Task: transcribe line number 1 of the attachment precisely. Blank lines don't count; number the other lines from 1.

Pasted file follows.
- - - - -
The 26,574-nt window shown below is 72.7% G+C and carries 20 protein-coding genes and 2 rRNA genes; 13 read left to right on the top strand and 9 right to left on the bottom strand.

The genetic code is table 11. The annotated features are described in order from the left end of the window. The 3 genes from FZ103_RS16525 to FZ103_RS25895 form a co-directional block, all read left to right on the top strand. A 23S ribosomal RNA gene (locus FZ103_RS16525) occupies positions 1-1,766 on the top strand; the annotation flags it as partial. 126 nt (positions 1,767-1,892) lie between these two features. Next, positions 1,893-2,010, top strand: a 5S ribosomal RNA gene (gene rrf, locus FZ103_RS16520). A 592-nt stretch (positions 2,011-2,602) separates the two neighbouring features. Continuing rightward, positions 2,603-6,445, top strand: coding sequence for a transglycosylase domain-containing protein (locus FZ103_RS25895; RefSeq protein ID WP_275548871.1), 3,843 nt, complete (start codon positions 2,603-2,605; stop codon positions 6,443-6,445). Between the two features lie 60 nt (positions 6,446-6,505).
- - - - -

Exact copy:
The 26,574-nt window shown below is 72.7% G+C and carries 20 protein-coding genes and 2 rRNA genes; 13 read left to right on the top strand and 9 right to left on the bottom strand.